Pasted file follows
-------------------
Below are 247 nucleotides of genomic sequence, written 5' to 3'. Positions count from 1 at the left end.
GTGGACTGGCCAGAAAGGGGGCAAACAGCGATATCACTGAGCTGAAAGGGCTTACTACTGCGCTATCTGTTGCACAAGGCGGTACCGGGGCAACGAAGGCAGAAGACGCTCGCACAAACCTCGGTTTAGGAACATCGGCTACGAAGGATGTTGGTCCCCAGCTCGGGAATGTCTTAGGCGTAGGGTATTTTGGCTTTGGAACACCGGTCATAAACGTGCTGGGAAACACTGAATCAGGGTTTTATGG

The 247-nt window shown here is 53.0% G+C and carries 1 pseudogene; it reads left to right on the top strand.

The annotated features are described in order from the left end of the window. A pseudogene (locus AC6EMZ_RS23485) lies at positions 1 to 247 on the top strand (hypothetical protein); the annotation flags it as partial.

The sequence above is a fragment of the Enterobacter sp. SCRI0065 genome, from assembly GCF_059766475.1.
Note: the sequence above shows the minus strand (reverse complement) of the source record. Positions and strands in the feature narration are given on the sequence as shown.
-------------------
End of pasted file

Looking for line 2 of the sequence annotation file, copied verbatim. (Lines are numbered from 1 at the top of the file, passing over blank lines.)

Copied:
GTGGACTGGCCAGAAAGGGGGCAAACAGCGATATCACTGAGCTGAAAGGGCTTACTACTGCGCTATCTGTTGCACAAGGCGGTACCGGGGCAACGAAGGCAGAAGACGCTCGCACAAACCTCGGTTTAGGAACATCGGCTACGAAGGATGTTGGTCCCCAGCTCGGGAATGTCTTAGGCGTAGGGTATTTTGGCTTTGGAACACCGGTCATAAACGTGCTGGGAAACACTGAATCAGGGTTTTATGG